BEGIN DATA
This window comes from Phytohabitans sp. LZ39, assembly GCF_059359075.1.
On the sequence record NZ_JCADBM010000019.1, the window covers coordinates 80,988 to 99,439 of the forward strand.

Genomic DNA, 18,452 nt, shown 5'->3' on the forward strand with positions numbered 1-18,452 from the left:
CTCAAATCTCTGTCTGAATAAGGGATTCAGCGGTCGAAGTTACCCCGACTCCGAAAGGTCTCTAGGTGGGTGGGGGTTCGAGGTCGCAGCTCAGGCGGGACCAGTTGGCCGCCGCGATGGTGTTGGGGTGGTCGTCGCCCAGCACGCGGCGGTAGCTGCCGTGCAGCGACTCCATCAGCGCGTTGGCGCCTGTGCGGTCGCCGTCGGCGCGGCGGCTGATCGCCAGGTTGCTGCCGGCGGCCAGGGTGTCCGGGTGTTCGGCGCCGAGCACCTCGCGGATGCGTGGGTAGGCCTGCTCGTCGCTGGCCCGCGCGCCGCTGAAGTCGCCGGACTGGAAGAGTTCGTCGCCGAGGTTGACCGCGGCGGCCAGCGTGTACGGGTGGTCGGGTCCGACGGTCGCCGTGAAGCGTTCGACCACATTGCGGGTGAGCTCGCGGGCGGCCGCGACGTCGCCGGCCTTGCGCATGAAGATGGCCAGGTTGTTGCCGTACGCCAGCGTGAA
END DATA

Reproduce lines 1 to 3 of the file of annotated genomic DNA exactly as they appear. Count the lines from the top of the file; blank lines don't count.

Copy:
This window comes from Phytohabitans sp. LZ39, assembly GCF_059359075.1.
On the sequence record NZ_JCADBM010000019.1, the window covers coordinates 80,988 to 99,439 of the forward strand.

Genomic DNA, 18,452 nt, shown 5'->3' on the forward strand with positions numbered 1-18,452 from the left: